From the Desk of Diversity

Northwestern's Diversity & Inclusion Newsletter

History and Health Care

March is a busy month for celebrating heritage groups. We celebrate women's history, the Irish, and deaf history.


Agatha Tiegel Hanson (1873-1959) is our history champion of the month. She became deaf at an early age and went on to advocate for women's access to education and awareness of education challenges for deaf students. The National Women's History Project named her as one of the 2014 Honorees of Women of Character, Courage, and Commitment for her work. She managed to do great things for the deaf community and women, and her work even brought her to Minnesota for a number of years. We celebrate her unique contribution to equality and applaud her ability to serve multiple aspects of her identity. Every year the National Women's History Project sets the theme for celebrating women.


March 8 is International Women's Day. Women have traditionally shouldered the difficulties of child rearing, poverty, HIV, and lack of education opportunities in the world. This day is a celebration of the women of the world. When women are empowered, their communities become better places for them, their neighbors, their families, and the global population. The United Nations' Commission on the Status of Women will be reviewing progress for Millennium Development Goals from March 10-21.


The United States Office on Women's Health offers valuable information about an array of women's health topics including cardiovascular health, violence against women, diabetes mellitus, mammograms, breastfeeding, and cancer.


Thank you to the many women of the world whose dedication to their own rights and the rights of their sisters and daughters has created a changing world where gender equality is a basic tenet of judging the success of our collective human rights.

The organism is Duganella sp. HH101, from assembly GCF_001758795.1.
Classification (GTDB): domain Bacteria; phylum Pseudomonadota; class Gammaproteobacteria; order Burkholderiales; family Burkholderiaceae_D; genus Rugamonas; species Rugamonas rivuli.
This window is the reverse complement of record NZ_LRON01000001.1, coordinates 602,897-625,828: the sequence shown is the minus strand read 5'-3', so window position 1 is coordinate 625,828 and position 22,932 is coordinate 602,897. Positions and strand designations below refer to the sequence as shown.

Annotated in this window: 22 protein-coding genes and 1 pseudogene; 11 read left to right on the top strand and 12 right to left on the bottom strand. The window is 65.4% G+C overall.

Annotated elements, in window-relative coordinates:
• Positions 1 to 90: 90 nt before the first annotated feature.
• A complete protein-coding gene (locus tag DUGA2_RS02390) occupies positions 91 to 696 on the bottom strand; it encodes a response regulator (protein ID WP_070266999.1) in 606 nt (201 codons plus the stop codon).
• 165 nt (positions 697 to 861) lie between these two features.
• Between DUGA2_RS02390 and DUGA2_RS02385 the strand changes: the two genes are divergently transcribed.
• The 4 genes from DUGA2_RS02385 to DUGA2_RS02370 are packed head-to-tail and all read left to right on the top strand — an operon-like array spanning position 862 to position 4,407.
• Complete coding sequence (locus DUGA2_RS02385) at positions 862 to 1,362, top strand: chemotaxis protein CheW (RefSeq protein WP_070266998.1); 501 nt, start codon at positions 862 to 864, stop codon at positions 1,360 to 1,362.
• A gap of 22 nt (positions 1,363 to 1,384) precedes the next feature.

Nominate your Dignity & Respect Champion

Know about anyone in our university community that is shaking things up and changing the world?


Click here to recognize your favorite Dignity & Respect Champion by March 15.

In five minutes, you can recognize your coworkers and colearners

for their effort in supporting diversity and inclusion at Northwestern.


Your Champion is featured in the Hall of Honor and in Northwestern Today. Read more about our Champions here.


Let’s make everyone a champion!

Microaggressions and Speaking Out

Microagressions are small snippets of language, behavior, and attitudes that express hostility and discrimination against someone that is perceived to be different from the person that is expressing the intolerance. They are both intentional and unintentional in nature, and the aggressor might not even be aware of the impact of their projected feelings. Microaggressions can be part of the subtle "us" and "them" dichotomy that categorizes humanity into varying degrees of status and subsequent inequality. They are symptomatic of larger scale discrimination. These are used against people on the basis of nationality, ethnicity, gender, differing abilities, health status, mental health, gender identity, sexual orientation, political affiliation, religion, veteran status, and every single thing that any person could use to marginalize someone else.


Eliminating microaggressions will be tough!


It is nice to think that most people mean no harm with their microaggressions, but the simple fact remains that individuals on the receiving end are harmed. When our experiences place us in situations where we observe a microaggression or personally engage in microaggressive prejudices, we have a chance to stand up and speak out. We can apologize for our insensitivity and strive to think more fairly about the people around us. We can tell our employers, families and friends, instructors, religious leaders, and elected officials that we expect better from ourselves and each other.


When we permit microaggressions to remain unacknowledged as true inequity, we are passively endorsing discrimination that separates the diversities of our human experience instead of celebrating all of the possible intersections of identity.


To learn more click here.


Submitted by Beau Foshee

Be Our Guest!

Thursday, March 20th, 11am-1pm

2501 W 84th St

Bloomington, MN

Please come to our Diversity Volunteer Party. Learn about volunteer opportunities at Northwestern and in our community. Lunch is on us!

RSVPs are enabled for this event.

Get Involved with Diversity & Inclusion